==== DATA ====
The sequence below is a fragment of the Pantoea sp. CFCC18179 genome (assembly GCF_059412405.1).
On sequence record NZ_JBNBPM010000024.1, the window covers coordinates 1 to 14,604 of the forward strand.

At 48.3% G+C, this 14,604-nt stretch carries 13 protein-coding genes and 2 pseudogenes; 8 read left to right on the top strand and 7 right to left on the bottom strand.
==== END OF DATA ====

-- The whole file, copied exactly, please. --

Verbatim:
The sequence below is a fragment of the Pantoea sp. CFCC18179 genome (assembly GCF_059412405.1).
On sequence record NZ_JBNBPM010000024.1, the window covers coordinates 1 to 14,604 of the forward strand.

At 48.3% G+C, this 14,604-nt stretch carries 13 protein-coding genes and 2 pseudogenes; 8 read left to right on the top strand and 7 right to left on the bottom strand.